To purchase either color of tartan reading glasses, click HERE.

They are shipped by Amazon, so you can get free shipping with a qualifying purchase of $35.   These tartan reading glasses SELL OUT QUICKLY, based on my experience, so if you want a pair for Christmas or as a gift for someone, you should order now, before the color and/or strength options become unavailable.

Once your glasses arrive, wear them with Scottish pride–and don’t be surprised by all the people, Scottish or not, who’ll want to know where you got those stunning tartan reading glasses!

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National Tartan Day: Celebrating America’s Scottish Heritage

Apr 5, 2014 by

National Tartan Day is celebrated on April 6th in the United States to honor the many ways Scottish immigrants have contributed to the creation and growth of America.   In 2008, President George W. Bush signed a Presidential Proclamation designating the 6th of April, the date on which the Declaration of Arbroath was signed in 1320, as a day to celebrate Scottish heritage, and Tartan Day events have been steadily increasing ever since.   Although the celebrations are not as widespread or well-attended as Saint Patrick’s Day festivities, large National Tartan Day parades and events are held annually in New York City, St Charles, Missouri, Washington, D.C. and many other cities.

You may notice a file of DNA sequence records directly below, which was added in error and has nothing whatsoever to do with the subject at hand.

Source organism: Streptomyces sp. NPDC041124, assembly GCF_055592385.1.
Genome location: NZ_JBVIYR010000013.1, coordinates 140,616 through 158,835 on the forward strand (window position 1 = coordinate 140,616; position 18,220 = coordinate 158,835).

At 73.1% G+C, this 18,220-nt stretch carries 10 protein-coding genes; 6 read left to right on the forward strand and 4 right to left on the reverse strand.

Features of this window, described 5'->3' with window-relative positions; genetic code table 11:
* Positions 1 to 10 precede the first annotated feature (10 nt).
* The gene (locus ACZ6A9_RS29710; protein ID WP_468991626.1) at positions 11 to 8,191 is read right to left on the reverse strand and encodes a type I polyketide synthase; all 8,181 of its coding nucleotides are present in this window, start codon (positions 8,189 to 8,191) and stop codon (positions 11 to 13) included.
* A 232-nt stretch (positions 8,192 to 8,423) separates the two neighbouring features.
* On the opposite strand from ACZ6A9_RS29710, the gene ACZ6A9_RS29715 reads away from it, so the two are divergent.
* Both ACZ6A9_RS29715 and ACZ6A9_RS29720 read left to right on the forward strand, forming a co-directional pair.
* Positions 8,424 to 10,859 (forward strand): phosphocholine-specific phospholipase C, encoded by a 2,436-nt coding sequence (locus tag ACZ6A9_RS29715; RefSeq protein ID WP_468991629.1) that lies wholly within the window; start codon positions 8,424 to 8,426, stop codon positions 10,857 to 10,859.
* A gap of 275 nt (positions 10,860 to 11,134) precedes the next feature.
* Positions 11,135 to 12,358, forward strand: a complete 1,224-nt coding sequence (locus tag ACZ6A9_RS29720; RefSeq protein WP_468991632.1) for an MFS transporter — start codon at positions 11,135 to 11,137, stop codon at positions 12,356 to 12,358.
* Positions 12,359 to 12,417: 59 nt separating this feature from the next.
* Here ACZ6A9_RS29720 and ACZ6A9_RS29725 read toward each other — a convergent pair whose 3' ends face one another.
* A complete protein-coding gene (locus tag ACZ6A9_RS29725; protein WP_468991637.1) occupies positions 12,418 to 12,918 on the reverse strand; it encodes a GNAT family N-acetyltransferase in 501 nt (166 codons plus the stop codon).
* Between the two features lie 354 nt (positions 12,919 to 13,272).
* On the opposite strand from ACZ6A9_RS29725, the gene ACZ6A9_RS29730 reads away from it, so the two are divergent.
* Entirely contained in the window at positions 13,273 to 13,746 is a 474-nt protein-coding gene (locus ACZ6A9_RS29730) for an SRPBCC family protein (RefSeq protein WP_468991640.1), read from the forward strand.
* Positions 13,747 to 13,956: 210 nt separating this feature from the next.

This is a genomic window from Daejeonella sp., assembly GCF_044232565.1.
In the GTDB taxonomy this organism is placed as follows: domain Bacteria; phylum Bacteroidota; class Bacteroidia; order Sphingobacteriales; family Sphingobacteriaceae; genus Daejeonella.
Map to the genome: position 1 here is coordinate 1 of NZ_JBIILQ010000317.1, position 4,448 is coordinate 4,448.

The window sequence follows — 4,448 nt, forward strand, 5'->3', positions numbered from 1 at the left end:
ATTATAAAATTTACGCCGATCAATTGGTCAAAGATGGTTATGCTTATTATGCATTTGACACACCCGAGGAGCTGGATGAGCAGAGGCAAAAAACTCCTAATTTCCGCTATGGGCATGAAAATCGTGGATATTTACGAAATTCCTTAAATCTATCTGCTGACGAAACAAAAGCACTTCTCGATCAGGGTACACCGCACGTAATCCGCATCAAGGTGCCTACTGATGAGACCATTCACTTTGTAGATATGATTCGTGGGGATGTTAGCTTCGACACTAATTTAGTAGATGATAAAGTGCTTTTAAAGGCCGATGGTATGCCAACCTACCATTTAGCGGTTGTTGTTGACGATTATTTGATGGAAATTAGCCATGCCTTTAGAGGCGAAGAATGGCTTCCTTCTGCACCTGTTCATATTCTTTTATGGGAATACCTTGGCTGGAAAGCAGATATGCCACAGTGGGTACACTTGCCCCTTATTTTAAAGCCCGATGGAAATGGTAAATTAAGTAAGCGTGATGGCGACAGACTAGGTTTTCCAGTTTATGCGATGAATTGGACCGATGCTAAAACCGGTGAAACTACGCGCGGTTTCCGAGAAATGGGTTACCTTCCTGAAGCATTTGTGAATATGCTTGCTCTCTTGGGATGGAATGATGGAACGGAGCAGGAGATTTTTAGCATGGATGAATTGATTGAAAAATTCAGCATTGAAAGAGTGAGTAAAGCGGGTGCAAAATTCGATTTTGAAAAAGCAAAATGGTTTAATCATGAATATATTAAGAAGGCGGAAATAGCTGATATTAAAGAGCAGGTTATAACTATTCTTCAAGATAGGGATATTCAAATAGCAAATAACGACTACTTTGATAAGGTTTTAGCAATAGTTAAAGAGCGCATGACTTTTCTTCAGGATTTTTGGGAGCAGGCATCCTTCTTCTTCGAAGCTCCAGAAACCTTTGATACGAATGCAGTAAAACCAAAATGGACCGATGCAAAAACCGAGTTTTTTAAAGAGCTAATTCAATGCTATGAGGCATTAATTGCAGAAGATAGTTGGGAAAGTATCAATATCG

Can’t make it to one of those cities?

Show pride in your Scottish heritage and have your own cèilidh– break out your kilt,  bagpipe music and whisky and invite your friends and family over to rock the tartan!

 

 

 

 

There is some evidence that the ancient Celts wove cloth that looks like what we now think of as tartan, but the use of tartan as an identifying pattern for Scottish clans is a more recent invention.  In the late 16th century,   some historical sources refer to various types of checkered or patterned cloth among the Scottish clans.  By the 18th century, the tartan had become so closely associated with the Highland clans that the British Crown passed the Dress Act of 1746, banning the wearing of tartan, as a means of crushing the rebellious Highlanders and the Jacobite cause.  The Act was repealed in 1782, but by then tartan had become a part of the Scottish national identity and a symbol of Scottish freedom  for all Scots, not just Highlanders.